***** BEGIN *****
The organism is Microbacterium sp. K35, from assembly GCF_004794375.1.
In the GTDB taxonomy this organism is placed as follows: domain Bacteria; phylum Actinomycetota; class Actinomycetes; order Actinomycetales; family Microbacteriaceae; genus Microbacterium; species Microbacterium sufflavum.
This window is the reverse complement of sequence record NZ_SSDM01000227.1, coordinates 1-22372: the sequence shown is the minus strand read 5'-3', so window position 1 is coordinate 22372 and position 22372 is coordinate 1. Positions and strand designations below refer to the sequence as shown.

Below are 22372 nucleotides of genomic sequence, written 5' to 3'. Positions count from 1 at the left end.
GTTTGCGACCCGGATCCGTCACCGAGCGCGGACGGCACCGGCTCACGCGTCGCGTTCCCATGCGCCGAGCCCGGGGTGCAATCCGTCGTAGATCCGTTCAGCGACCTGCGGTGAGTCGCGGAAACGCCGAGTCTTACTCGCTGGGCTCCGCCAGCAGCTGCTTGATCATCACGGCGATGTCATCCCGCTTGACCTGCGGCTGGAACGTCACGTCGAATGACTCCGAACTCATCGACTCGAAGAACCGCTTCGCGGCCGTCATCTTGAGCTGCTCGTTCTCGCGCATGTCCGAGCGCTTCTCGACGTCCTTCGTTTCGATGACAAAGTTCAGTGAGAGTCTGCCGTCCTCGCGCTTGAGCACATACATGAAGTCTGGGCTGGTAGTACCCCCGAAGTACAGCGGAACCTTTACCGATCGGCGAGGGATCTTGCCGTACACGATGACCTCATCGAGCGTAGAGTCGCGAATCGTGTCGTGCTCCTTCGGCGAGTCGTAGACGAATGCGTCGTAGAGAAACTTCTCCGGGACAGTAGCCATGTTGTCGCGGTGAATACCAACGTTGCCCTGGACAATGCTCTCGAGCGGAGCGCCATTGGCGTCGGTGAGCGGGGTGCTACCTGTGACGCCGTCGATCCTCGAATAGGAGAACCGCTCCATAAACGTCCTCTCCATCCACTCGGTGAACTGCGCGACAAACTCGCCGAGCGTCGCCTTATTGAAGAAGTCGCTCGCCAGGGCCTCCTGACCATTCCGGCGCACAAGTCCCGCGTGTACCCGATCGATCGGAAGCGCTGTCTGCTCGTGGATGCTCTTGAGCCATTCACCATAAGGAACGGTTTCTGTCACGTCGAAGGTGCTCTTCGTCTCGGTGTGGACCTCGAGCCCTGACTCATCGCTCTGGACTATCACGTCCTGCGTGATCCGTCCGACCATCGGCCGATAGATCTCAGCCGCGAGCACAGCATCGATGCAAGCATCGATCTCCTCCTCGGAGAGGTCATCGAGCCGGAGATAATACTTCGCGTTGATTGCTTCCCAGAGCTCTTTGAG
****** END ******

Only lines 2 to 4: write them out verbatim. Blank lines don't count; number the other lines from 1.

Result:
In the GTDB taxonomy this organism is placed as follows: domain Bacteria; phylum Actinomycetota; class Actinomycetes; order Actinomycetales; family Microbacteriaceae; genus Microbacterium; species Microbacterium sufflavum.
This window is the reverse complement of sequence record NZ_SSDM01000227.1, coordinates 1-22372: the sequence shown is the minus strand read 5'-3', so window position 1 is coordinate 22372 and position 22372 is coordinate 1. Positions and strand designations below refer to the sequence as shown.

Below are 22372 nucleotides of genomic sequence, written 5' to 3'. Positions count from 1 at the left end.